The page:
British Prime Minister Theresa May looks to passing by heads of government after the family photo at the informal EU summit in Salzburg, Austria, Thursday, Sept. 20, 2018.
The member states of the European Union seem unaware of the clouds that are gathering above their heads. They have identified the most serious problems of the EU, but are treating them with nonchalance, and fail to understand what the British secession (Brexit) implies. They are slowly sinking into a crisis which may only be resolved by violence.
The origin of the problem
During the dissolution of the Soviet Union, the members of the European Community accepted to bow to the decisions of the United States and to integrate the states of Central Europe, even though these states did not correspond in any way to the logical criteria of adhesion. With this momentum, they adopted the Maastricht Treaty, which transformed the European project of economic coordination between European States into that of a supra-national State. The idea was to create a vast political bloc which, under the military protection of the United States, was intended to engage with the USA on the road to prosperity. Continue reading →
The Euro has been around for almost 20 years. The Russian transfer ruble survived 25 years. As GEFIRA explains, the two currencies have something in common: they were and are not a success story…
The introduction of the transfer ruble was intended to enable free trade between the countries of the Eastern bloc. The creation of the common clearing system led to the exchange rates for the East German mark, zloty, forint, lev, and even the Mongolian tugrik being arbitrarily fixed by the Soviet Union, regardless of the purchasing power of the national currencies. In the 1960s, the Bulgarian lev was 20% undervalued and the Polish zloty about 45% overvalued. Since the transfer ruble was not yet convertible into Western currencies, it remained an illusion and a means by which the Soviet Union could enrich itself and save its budget at the expense of its satellite states: the Russians bought raw materials, goods, food for convertible currencies in the West and sold them to their “socialist friends” for transfer rubels. The international bank for economic cooperation, which sat in Moscow and handled all transactions in the transfer ruble, swept the real trade surpluses and deficits under the carpet. With the political change the common settlement currency came to to an end, and it turned out that the Soviet Union owed huge sums to its “brothers”. Continue reading →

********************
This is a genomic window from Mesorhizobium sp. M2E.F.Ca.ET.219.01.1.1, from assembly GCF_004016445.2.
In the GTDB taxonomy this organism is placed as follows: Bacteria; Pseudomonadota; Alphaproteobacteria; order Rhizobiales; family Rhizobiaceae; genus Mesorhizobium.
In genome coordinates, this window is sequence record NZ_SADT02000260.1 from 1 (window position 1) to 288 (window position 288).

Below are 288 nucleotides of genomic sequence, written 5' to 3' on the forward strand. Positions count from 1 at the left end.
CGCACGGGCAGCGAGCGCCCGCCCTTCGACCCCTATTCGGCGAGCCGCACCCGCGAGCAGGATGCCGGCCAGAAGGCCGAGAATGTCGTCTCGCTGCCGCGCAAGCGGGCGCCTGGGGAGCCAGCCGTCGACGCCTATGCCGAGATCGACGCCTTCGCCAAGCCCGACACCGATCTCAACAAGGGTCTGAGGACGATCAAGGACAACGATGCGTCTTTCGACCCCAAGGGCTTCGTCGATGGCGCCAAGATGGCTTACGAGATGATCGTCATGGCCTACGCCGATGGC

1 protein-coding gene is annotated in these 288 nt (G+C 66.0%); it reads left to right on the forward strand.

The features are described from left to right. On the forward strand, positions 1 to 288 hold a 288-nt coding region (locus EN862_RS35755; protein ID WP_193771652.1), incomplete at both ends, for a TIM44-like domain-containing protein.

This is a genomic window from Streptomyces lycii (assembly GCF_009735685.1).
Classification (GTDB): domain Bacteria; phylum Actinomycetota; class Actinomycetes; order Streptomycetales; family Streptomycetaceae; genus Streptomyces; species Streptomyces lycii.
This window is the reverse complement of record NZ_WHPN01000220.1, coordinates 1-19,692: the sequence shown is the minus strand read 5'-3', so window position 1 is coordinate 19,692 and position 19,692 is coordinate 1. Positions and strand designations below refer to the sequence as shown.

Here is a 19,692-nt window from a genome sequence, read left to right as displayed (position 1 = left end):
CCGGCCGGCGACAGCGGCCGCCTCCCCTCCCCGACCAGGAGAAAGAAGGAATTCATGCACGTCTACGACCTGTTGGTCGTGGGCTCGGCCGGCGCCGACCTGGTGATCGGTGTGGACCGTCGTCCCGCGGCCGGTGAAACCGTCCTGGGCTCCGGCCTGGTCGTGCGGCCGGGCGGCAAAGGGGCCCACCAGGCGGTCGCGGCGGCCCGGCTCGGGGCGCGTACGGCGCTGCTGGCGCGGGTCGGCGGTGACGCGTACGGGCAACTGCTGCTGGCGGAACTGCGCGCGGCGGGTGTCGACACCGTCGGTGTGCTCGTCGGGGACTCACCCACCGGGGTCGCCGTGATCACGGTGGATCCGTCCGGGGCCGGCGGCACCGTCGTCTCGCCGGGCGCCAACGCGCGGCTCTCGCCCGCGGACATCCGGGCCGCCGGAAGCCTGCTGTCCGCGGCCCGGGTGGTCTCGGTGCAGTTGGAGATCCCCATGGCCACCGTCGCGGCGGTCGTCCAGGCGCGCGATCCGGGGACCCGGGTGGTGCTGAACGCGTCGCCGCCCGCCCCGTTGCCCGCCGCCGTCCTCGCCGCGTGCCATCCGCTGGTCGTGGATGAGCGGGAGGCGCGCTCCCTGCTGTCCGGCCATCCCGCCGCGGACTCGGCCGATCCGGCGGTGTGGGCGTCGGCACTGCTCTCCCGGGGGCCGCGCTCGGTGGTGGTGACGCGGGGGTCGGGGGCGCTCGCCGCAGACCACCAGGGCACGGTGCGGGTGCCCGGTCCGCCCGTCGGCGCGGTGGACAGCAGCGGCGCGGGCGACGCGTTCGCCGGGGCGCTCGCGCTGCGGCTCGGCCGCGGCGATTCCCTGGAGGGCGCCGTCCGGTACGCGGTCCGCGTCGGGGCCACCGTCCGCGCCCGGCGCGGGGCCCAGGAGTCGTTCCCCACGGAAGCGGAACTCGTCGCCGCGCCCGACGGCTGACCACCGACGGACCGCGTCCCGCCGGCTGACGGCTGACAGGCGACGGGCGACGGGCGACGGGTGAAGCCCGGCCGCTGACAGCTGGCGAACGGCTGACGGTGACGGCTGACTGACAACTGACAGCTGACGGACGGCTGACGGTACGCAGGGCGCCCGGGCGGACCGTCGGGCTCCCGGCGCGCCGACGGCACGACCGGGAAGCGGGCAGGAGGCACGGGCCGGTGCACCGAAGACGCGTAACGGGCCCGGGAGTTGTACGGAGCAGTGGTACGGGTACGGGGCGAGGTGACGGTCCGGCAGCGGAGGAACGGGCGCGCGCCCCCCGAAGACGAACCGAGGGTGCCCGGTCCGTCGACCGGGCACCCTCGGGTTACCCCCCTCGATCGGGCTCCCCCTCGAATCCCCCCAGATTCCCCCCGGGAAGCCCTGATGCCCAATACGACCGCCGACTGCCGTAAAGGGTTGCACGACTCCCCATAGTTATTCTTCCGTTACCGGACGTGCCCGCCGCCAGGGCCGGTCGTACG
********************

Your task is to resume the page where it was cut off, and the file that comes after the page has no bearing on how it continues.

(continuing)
PARIS/BERLIN (Own report) – Germany is participating in a new European military formation that was launched yesterday. Originally a French proposal, the European Intervention Initiative (EII) will be open to EU and Non-EU member countries to join. Expanding the existing EU military cooperation (“PESCO”) with a new operational component, the EII should facilitate rapid decisions on joint military interventions. A first meeting of military commanders from the hitherto nine participant states is set for September. The EII includes Great Britain, which plans to continue its military cooperation with the continent, even after Brexit, as well as Denmark. Since the coordination of military interventions is now officially set outside of the EU framework, Denmark can sidestep the opt-out from EU military policy, it had once granted its population. Referred to by experts as a European “coalition of the willing,” it goes hand in hand with the EU Commission’s militarization plans worth billions and the high-cost German-French arms projects.
The rise to government of Eurosceptic parties is the consequence of austerity policies made in the name of cleaner public finances and of the euro convergence criteria.
Two Eurosceptic forces are now governing Italy. On one hand the 5-Star Movement, the anti-system party of Luigi de Maio founded by the humorist Beppe Grillo. On the other, far-right xenophobic Liga led by Matteo Salvini. How could this have happened? How did one of the European Union’s six founding members, host of Treaty of Rome in 1957, and for a long time the EU’s most Europhile country, give a parliamentary majority to groups so hostile to European integration? Continue reading →